Playing Dress-Up In A Perfect World. . .

Stella McCartney's one-button navy blazer.
          Now, let me bring you into what would be my perfect world of dressing. All of these put-togethers work off of two impeccable pieces: slim gabardine trousers and a one button blazer that nips in slightly at the waist. Both are from Stella McCartney, which tells you immediately the price points.
Slim navy trousers from Stella McCartney.
        My exercise is to demonstrate the almost infinite possibilities of a well-made, and in this case expensive, navy blue suit that can be worn together or broken apart to up the possibilities. Of course it's possible to find good trousers and blazers at relatively reasonable prices, think J.Crew, Lands' End and many, many more labels I haven't explored.

Blue on blue on blue
In case, like me, even if there is the will there is no longer a way to wear those sky-high stilettos,  the Roger Vivier kitten heels would be just as pretty with this outfit. Maybe this is all too match-y, match-y for you, but I love blue on blue and masses of beads.

         My plan is to play around with these basics for a few days. You'll tell me if you get bored.  I'm hoping you won't because this is so much fun.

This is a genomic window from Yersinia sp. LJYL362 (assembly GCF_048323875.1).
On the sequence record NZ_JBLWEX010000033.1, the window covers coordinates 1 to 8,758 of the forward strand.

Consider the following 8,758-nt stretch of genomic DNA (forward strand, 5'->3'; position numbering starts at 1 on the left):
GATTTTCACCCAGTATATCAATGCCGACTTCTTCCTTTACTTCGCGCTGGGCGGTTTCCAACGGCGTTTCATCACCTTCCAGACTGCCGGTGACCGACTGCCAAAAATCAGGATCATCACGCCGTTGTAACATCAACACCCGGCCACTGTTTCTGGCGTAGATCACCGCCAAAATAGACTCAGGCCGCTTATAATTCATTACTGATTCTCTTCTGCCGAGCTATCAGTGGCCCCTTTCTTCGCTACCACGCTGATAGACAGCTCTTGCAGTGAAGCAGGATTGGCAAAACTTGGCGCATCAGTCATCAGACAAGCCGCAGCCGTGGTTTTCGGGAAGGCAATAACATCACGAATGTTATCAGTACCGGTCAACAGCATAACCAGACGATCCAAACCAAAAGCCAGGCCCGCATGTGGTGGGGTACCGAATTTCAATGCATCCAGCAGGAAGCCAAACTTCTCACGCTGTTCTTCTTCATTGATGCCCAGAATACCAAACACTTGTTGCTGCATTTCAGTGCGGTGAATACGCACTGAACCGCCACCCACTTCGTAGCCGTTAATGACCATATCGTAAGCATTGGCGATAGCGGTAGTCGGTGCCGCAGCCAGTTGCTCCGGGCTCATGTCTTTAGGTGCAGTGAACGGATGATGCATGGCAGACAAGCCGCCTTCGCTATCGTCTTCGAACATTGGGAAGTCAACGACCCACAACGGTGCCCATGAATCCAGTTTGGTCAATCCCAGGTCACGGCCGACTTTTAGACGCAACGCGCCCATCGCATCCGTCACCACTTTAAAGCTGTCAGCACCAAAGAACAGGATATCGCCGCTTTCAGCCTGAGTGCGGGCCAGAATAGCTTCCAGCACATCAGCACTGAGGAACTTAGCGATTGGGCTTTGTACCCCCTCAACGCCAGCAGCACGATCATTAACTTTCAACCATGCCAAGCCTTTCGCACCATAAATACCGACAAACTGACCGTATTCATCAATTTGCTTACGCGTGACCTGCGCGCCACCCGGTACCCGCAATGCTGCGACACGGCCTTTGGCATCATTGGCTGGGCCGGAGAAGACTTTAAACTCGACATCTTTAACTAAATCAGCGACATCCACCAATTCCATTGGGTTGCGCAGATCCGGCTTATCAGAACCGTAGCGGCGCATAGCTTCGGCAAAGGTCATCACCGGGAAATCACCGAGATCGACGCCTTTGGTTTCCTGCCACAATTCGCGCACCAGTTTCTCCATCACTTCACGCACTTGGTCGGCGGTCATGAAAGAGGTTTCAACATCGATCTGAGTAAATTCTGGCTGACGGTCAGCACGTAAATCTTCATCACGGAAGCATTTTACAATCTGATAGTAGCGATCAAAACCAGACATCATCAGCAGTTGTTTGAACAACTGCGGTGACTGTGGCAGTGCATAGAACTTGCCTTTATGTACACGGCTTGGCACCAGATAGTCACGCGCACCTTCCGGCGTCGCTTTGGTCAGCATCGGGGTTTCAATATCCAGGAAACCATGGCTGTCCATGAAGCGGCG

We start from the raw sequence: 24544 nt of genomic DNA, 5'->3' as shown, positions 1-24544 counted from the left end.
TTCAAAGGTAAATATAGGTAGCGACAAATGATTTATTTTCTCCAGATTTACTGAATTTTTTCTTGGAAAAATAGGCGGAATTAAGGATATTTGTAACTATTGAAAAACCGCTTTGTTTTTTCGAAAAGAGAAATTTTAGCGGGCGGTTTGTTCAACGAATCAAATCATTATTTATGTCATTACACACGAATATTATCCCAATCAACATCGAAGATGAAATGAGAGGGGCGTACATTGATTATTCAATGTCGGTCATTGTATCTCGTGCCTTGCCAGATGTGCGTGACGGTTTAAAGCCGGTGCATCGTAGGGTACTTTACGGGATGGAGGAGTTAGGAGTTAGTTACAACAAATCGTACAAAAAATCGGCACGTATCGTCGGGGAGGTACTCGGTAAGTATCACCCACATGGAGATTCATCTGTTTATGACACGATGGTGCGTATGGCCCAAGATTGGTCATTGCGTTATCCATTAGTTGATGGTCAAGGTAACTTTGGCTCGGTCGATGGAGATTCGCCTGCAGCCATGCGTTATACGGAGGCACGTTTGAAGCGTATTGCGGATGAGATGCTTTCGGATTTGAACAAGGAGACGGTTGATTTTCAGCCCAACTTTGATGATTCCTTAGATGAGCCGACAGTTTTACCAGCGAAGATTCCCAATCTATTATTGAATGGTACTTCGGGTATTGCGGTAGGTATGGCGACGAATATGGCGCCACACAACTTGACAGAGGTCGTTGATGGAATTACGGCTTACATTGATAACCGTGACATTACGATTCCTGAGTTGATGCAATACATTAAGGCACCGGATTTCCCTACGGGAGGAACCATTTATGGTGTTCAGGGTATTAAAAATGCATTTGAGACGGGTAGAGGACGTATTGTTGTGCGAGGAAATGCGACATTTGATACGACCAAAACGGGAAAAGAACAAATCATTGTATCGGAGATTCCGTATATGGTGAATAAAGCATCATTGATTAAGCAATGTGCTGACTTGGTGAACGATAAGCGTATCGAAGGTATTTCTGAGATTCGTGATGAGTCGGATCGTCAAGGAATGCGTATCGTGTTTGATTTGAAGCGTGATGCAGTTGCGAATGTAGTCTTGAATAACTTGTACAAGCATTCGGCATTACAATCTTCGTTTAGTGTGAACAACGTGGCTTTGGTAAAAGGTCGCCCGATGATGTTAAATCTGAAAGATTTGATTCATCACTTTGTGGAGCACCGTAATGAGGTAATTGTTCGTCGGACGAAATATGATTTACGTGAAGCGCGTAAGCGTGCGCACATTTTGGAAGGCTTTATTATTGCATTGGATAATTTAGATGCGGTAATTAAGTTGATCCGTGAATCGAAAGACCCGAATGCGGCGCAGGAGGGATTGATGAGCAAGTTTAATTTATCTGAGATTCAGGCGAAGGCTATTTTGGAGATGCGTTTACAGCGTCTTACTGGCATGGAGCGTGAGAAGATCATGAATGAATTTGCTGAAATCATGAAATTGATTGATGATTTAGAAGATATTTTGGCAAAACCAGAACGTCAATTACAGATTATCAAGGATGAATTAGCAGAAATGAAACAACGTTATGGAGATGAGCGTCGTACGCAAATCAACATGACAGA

The navy blazer, again and again
Of course the Breton sweater from Yves Saint Laurent could be switched out for almost any other top, but I like this look.  Just can't get away from my blue on blue on blue.
       Imagine the places you could go with just these two simply perfect separates. Talk about dressing for success for all occasions. Next week I think I'll take them to a few chi-chi restaurants and a cocktail party.

        For the moment, I'm just playing as you can see. Please think of these ensembles as idea boards. (I admit though, I can't help wishing some of the pieces were more than ideas in my world, particularly the jewelry. . .) As I become more adept at this exercise, I promise to "merchandise properly" as they say in the retail business, translation: tell you where you can find the clothes and accessories.

The magic navy blue blazer
A choice of shoes, depending upon whether one tends to be more of a ballerina girl or a moccasin girl. Many of us are both.